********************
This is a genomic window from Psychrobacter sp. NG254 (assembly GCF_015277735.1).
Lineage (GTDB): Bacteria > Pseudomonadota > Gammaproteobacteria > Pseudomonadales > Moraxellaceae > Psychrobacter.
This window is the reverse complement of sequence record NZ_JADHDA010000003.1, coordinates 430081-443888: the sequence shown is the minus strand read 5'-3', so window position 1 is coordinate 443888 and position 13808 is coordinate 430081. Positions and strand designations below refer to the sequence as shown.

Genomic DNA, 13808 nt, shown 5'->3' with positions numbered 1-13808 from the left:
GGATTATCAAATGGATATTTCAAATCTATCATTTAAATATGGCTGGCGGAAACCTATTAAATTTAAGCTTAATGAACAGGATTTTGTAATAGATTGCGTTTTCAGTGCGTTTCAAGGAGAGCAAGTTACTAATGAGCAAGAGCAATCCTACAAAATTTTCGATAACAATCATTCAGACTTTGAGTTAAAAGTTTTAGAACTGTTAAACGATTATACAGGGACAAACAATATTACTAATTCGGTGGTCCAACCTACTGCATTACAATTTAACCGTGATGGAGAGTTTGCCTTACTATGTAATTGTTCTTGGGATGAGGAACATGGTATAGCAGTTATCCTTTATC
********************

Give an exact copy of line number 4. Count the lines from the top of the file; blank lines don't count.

Genomic DNA, 13808 nt, shown 5'->3' with positions numbered 1-13808 from the left: